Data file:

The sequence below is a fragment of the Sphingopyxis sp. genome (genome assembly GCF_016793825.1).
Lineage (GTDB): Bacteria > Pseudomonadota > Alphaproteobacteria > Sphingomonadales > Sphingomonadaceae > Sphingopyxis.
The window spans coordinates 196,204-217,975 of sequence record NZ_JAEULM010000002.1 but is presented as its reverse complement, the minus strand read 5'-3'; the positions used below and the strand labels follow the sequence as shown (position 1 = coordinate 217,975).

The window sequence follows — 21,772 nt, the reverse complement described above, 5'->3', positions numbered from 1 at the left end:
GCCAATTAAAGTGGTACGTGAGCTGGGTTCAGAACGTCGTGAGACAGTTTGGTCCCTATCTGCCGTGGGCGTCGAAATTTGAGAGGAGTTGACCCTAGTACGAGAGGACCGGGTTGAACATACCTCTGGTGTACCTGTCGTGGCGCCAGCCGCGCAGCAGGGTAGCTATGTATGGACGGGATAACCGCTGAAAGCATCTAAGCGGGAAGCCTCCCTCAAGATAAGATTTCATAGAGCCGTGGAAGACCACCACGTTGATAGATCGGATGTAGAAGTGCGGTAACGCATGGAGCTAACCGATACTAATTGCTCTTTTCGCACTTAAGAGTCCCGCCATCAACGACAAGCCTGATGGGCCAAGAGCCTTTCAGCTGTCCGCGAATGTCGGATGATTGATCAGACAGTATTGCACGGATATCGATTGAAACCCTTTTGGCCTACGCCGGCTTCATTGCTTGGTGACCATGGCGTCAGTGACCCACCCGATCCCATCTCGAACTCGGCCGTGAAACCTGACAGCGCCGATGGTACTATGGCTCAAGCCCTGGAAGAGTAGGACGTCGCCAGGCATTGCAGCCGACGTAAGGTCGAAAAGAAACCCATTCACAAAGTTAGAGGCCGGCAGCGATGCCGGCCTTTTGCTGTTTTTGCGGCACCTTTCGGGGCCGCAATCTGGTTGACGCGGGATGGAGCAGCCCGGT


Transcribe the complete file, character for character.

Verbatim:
The sequence below is a fragment of the Sphingopyxis sp. genome (genome assembly GCF_016793825.1).
Lineage (GTDB): Bacteria > Pseudomonadota > Alphaproteobacteria > Sphingomonadales > Sphingomonadaceae > Sphingopyxis.
The window spans coordinates 196,204-217,975 of sequence record NZ_JAEULM010000002.1 but is presented as its reverse complement, the minus strand read 5'-3'; the positions used below and the strand labels follow the sequence as shown (position 1 = coordinate 217,975).

The window sequence follows — 21,772 nt, the reverse complement described above, 5'->3', positions numbered from 1 at the left end:
GCCAATTAAAGTGGTACGTGAGCTGGGTTCAGAACGTCGTGAGACAGTTTGGTCCCTATCTGCCGTGGGCGTCGAAATTTGAGAGGAGTTGACCCTAGTACGAGAGGACCGGGTTGAACATACCTCTGGTGTACCTGTCGTGGCGCCAGCCGCGCAGCAGGGTAGCTATGTATGGACGGGATAACCGCTGAAAGCATCTAAGCGGGAAGCCTCCCTCAAGATAAGATTTCATAGAGCCGTGGAAGACCACCACGTTGATAGATCGGATGTAGAAGTGCGGTAACGCATGGAGCTAACCGATACTAATTGCTCTTTTCGCACTTAAGAGTCCCGCCATCAACGACAAGCCTGATGGGCCAAGAGCCTTTCAGCTGTCCGCGAATGTCGGATGATTGATCAGACAGTATTGCACGGATATCGATTGAAACCCTTTTGGCCTACGCCGGCTTCATTGCTTGGTGACCATGGCGTCAGTGACCCACCCGATCCCATCTCGAACTCGGCCGTGAAACCTGACAGCGCCGATGGTACTATGGCTCAAGCCCTGGAAGAGTAGGACGTCGCCAGGCATTGCAGCCGACGTAAGGTCGAAAAGAAACCCATTCACAAAGTTAGAGGCCGGCAGCGATGCCGGCCTTTTGCTGTTTTTGCGGCACCTTTCGGGGCCGCAATCTGGTTGACGCGGGATGGAGCAGCCCGGT